Wine is pretty good at running windows software and even games on linux and MacOS. It even is so good that supposedly the mac version of sims 3 is just the windows version running through wine. Older games using directx 9 run almost perfectly with it, but once again Overwatch uses one of the latest iterations of directx, which is a collection of APIs used for creating games.

A few days back I once again searched to find out whether or not Overwatch was playable through wine and to my surprise there actually was. I stumbled upon some videos by djazz which show him playing the game on linux. From there on out I found out about lutris, which is somehting like playonlinux but in my opinion better. I followed the rather simple installation process and there we go: Overwatch running on linux through a custom version of wine which contains patches for Overwatch.

Sadly it seems that with my current setup it performs very poorly but if you have a decent PC you might be able to play it without needing windows. So if you want to give it a try first get lutris from here. Then head over to this page and click install. This will open up lutris which will guide you through the installation. If you already have Overwatch on another hdd (Maybe because you play it on windows) you can save some time by either copying it or using a symlink.

If you encounter problems installing it you can also join the discord and ask your questions in the #lutris channel. Also if this works for you, then you should go ahead and thank strider, djazz and (I think) gamax92 on the discord because they’re the ones who made that possible. You can also give the lutris devs some money on patreon, because they did an awesome job creating an open source gaming platform.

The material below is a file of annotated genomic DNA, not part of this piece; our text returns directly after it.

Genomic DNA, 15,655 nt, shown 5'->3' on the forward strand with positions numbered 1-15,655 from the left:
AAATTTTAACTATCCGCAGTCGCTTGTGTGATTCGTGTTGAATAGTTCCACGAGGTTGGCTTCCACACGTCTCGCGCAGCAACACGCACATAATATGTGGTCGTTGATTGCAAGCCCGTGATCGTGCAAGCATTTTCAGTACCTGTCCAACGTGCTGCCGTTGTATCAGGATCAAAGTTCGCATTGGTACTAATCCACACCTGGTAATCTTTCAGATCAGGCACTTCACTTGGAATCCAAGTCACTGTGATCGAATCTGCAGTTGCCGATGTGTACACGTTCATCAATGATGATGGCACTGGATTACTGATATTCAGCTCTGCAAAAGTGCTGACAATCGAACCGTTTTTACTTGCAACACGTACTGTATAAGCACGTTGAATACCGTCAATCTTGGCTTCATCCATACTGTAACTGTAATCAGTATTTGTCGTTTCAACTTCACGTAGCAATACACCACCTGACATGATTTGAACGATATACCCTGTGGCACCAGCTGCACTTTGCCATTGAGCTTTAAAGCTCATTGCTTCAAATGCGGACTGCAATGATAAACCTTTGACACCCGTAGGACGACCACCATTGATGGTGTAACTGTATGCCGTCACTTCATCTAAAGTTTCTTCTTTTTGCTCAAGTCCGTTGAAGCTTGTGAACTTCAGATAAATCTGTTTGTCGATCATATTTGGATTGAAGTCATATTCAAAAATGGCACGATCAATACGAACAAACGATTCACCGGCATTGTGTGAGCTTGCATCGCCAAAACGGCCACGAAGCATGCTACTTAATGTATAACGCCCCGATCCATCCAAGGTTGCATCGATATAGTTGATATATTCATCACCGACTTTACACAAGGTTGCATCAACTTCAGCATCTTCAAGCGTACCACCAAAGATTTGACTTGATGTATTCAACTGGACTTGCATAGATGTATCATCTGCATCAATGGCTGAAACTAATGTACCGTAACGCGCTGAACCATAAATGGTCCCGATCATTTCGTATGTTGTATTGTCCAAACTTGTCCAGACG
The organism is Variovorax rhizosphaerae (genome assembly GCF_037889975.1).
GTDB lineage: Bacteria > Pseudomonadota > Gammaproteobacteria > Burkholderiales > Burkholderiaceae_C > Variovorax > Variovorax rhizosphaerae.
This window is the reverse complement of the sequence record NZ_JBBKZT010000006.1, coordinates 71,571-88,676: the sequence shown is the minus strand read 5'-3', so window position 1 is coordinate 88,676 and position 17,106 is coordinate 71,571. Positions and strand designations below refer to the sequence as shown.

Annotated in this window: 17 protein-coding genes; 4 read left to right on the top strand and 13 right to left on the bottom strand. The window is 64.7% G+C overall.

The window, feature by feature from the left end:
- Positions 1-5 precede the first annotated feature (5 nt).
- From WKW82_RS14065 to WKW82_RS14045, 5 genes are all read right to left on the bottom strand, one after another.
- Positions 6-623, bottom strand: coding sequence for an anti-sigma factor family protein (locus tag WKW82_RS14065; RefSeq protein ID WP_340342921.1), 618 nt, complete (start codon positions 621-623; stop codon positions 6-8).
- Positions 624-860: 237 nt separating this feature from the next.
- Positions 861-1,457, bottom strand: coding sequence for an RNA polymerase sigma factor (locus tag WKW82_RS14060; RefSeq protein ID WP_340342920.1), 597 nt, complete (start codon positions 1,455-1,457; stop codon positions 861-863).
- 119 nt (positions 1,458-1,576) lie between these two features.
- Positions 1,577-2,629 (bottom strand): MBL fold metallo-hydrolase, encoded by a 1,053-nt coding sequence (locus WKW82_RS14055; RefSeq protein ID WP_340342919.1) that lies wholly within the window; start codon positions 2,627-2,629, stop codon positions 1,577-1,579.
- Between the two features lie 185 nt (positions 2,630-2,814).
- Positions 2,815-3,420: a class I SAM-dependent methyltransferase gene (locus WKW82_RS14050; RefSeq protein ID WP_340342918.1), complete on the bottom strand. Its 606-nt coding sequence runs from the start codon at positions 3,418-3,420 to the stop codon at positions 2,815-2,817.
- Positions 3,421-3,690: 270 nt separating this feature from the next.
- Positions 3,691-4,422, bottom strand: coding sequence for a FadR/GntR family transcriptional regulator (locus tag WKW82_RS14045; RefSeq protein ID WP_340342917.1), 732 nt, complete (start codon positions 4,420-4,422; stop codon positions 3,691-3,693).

Punycode

Phishing or domain squatting is something that has been around for a while but people never stop to find new ways to trick users into handing them confidential data.

I never really got hit by any of that except for a few fishy links that looked like steamcommunity.com but for example there was an extra letter in the domain name. Now this way is easy to spot and usually your browser will block them anyways since their reported. A new way of luring people onto fake websites is Punycode. Well if I’m correct it’s not really new it just got some attention recently.

Take a look at the two urls. They are from two different websites, but they both look exactly the same, in fact I don’t remember which one is from the actual apple website anymore. That’s the power of punycode. It works in both Chrome and Firefox and any recent other browser. You can try it you yourself here (Test site: apple.com, Original: apple.com).

Punycode is used to allow special characters in urls like ü,ä,ö etc. but it also allows other characters from other alphabets that look exactly like the roman alphabet. Now while this sometimes is a useful feature it’s rarely used and it’s making it hard to tell the difference. In this case the entire domain is written in cyrillic letters (You can only really see it on the l). This way most browsers won’t see it as a phishing domain.